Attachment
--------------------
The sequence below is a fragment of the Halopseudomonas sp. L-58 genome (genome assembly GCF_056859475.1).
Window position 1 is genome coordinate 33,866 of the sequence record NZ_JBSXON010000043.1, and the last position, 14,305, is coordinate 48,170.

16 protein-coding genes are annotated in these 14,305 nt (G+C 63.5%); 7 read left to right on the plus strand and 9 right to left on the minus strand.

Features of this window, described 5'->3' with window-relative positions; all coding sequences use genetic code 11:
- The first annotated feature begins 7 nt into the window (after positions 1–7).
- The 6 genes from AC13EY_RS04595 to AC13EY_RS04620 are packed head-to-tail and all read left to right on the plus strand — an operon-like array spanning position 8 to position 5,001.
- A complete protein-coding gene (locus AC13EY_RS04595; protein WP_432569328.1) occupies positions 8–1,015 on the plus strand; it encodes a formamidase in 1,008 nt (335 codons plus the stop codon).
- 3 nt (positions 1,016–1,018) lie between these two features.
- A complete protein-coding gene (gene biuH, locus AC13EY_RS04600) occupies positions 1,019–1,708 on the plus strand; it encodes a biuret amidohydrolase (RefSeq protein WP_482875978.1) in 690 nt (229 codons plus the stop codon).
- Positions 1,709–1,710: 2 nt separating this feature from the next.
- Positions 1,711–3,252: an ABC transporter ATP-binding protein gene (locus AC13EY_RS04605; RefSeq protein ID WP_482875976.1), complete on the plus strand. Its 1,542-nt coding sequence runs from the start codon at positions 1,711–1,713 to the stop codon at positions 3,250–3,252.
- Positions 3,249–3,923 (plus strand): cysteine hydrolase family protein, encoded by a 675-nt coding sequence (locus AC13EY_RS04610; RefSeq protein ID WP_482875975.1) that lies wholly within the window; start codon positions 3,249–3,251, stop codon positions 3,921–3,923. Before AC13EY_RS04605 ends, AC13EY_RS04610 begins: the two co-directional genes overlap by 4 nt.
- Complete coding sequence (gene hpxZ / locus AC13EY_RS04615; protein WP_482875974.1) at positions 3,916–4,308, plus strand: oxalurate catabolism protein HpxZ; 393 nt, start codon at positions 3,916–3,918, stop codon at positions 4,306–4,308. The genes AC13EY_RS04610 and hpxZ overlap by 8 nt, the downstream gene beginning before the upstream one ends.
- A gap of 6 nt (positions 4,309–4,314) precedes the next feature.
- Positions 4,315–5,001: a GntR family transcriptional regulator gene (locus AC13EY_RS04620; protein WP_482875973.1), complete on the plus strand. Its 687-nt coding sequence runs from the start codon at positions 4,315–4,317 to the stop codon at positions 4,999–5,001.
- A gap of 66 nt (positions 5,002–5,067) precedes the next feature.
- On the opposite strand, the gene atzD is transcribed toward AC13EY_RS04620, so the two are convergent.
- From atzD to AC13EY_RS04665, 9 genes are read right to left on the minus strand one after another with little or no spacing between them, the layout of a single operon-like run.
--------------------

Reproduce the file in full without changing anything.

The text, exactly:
The sequence below is a fragment of the Halopseudomonas sp. L-58 genome (genome assembly GCF_056859475.1).
Window position 1 is genome coordinate 33,866 of the sequence record NZ_JBSXON010000043.1, and the last position, 14,305, is coordinate 48,170.

16 protein-coding genes are annotated in these 14,305 nt (G+C 63.5%); 7 read left to right on the plus strand and 9 right to left on the minus strand.

Features of this window, described 5'->3' with window-relative positions; all coding sequences use genetic code 11:
- The first annotated feature begins 7 nt into the window (after positions 1–7).
- The 6 genes from AC13EY_RS04595 to AC13EY_RS04620 are packed head-to-tail and all read left to right on the plus strand — an operon-like array spanning position 8 to position 5,001.
- A complete protein-coding gene (locus AC13EY_RS04595; protein WP_432569328.1) occupies positions 8–1,015 on the plus strand; it encodes a formamidase in 1,008 nt (335 codons plus the stop codon).
- 3 nt (positions 1,016–1,018) lie between these two features.
- A complete protein-coding gene (gene biuH, locus AC13EY_RS04600) occupies positions 1,019–1,708 on the plus strand; it encodes a biuret amidohydrolase (RefSeq protein WP_482875978.1) in 690 nt (229 codons plus the stop codon).
- Positions 1,709–1,710: 2 nt separating this feature from the next.
- Positions 1,711–3,252: an ABC transporter ATP-binding protein gene (locus AC13EY_RS04605; RefSeq protein ID WP_482875976.1), complete on the plus strand. Its 1,542-nt coding sequence runs from the start codon at positions 1,711–1,713 to the stop codon at positions 3,250–3,252.
- Positions 3,249–3,923 (plus strand): cysteine hydrolase family protein, encoded by a 675-nt coding sequence (locus AC13EY_RS04610; RefSeq protein ID WP_482875975.1) that lies wholly within the window; start codon positions 3,249–3,251, stop codon positions 3,921–3,923. Before AC13EY_RS04605 ends, AC13EY_RS04610 begins: the two co-directional genes overlap by 4 nt.
- Complete coding sequence (gene hpxZ / locus AC13EY_RS04615; protein WP_482875974.1) at positions 3,916–4,308, plus strand: oxalurate catabolism protein HpxZ; 393 nt, start codon at positions 3,916–3,918, stop codon at positions 4,306–4,308. The genes AC13EY_RS04610 and hpxZ overlap by 8 nt, the downstream gene beginning before the upstream one ends.
- A gap of 6 nt (positions 4,309–4,314) precedes the next feature.
- Positions 4,315–5,001: a GntR family transcriptional regulator gene (locus AC13EY_RS04620; protein WP_482875973.1), complete on the plus strand. Its 687-nt coding sequence runs from the start codon at positions 4,315–4,317 to the stop codon at positions 4,999–5,001.
- A gap of 66 nt (positions 5,002–5,067) precedes the next feature.
- On the opposite strand, the gene atzD is transcribed toward AC13EY_RS04620, so the two are convergent.
- From atzD to AC13EY_RS04665, 9 genes are read right to left on the minus strand one after another with little or no spacing between them, the layout of a single operon-like run.